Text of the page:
Republican-Debates

Fox News hosted the first Republican Presidential debate held in Cleveland on Thursday and split it into two, an early debate for low polling candidates and a main debate for the candidates that have the most support in the national polls.

The participation in the primary debate has been restricted by Fox News to only 10 candidates in the prime-time, due to the overcrowded field of 17 Republican hopefuls. The low polling 7 candidates that did not make the cut for the prime-time event participated in a debate held the same day and hosted by Fox News.

According to Reuters, the B-list debate was not strong in energy, except for businesswoman and former Hewlett-Packard Co chief executive Carly Fiorina, who got the most attention and after-commentaries by political analysts. She started with barely registering 1% at the national polls, but after the debate she has surpassed the others mostly because of her digs at Republican frontrunner Donald Trump and Democratic frontrunner Hillary Clinton. The rest of the candidates joined her in challenging Trump for his questionable conservativism and his changing positions on healthcare, abortion and being too close with the Clintons.

For Trump, the primary debate signified the opportunity for him to prove that he has a vision and that he does not base his campaign on rhetoric alone. When he announced his Presidential campaign he quickly passed then frontrunner Jeb Bush and gained support of male conservatives and anti-Washington voters.

During the debate Trump came out as the most discussed candidate due to his TV persona and harsh rhetoric he has shown in previous weeks, attacking the Mexican people and calling women “fat pigs”, “disgusting animals”, “dogs”, and “slobs”. According to Reuters moderator Megyn Kelly asked him about his “war on women” to which he replied “What I say is what I say. Honestly Megyn, if you don’t like it, I’m sorry. I’ve been very nice to you although I could probably maybe not be based on the way you have treated me. “This kind of comments may further distance the female voters among the Republicans who find Trump as a potential Republican nominee.  He also repeated his stance on immigration, saying the he will build a wall on the Mexican border, but put a “big, beautiful door” for those immigrants that want legal status. He also promised single payer healthcare and a stronger military. The audience met most of his statements with booing and criticized his denial to pledge not to run as independent if he misses the Republican nomination.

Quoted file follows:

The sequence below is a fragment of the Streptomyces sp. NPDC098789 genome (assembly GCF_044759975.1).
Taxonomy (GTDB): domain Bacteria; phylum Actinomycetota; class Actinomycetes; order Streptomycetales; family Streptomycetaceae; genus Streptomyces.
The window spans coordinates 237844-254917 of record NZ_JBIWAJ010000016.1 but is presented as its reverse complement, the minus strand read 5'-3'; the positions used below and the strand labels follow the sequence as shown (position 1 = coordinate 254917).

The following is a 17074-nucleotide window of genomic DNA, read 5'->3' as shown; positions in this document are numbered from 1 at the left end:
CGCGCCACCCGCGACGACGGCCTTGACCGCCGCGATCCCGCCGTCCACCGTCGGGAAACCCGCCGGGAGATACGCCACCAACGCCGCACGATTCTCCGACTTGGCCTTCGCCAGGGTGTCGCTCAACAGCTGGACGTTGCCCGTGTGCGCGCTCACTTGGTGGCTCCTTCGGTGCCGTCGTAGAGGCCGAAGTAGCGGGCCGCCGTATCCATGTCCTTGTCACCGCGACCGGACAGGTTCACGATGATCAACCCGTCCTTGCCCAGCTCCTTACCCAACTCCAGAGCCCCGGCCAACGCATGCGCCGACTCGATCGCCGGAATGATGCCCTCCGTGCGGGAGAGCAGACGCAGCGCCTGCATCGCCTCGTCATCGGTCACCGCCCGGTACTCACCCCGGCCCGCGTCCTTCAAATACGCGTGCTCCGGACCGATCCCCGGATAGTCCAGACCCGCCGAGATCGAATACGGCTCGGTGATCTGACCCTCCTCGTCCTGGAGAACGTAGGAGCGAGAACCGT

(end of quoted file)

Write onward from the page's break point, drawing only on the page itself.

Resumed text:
Jeb Bush did not make any distinctive comments from those Trump has made regarding women’s rights. According to Reuters Bush stated “I’m not sure we need half a billion dollars for women’s health issues.” Also, during the debate he stated he was “completely pro-life”, would not grant amnesty to illegal immigrants and based his appearance on his record as Florida Governor.

The other candidates avoided getting into confrontation with Trump and delivered their agendas like Chris Christie wanting to allow government to collect data and make 500,000 active-duty army soldiers, Ted Cruz proposing prison sentences for illegal immigrants, Mike Huckabee vowing to use Constitutional amendments to ban abortion, Rand Paul opposed the Iran deal and urged to no more foreign aid, Marco Rubio with an anti-abortion stance and call for repeal of Dodd-Frank reforms and Scott Walker wanting to strengthen ties with Saudi Arabia.

The primary debate is the break out point where candidates get a momentum for the 2016 Elections and six months before the primary nominating contest in Iowa. The Thursday debate attracted record breaking 24 million viewers and social media has put Donald Trump as the main attraction in the Republican field.

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An avid reader, I consistently engage myself in the areas of current affairs and understanding of international relations, whilst at the same time, am interested in the area of economics and understanding the roles of economic concerns in the political economy. You can follow The Heralding on Twitter, Facebook, Pinterest & Google+. Alternatively subscribe to our newsletter to be kept up to date with the latest articles on the Heralding.

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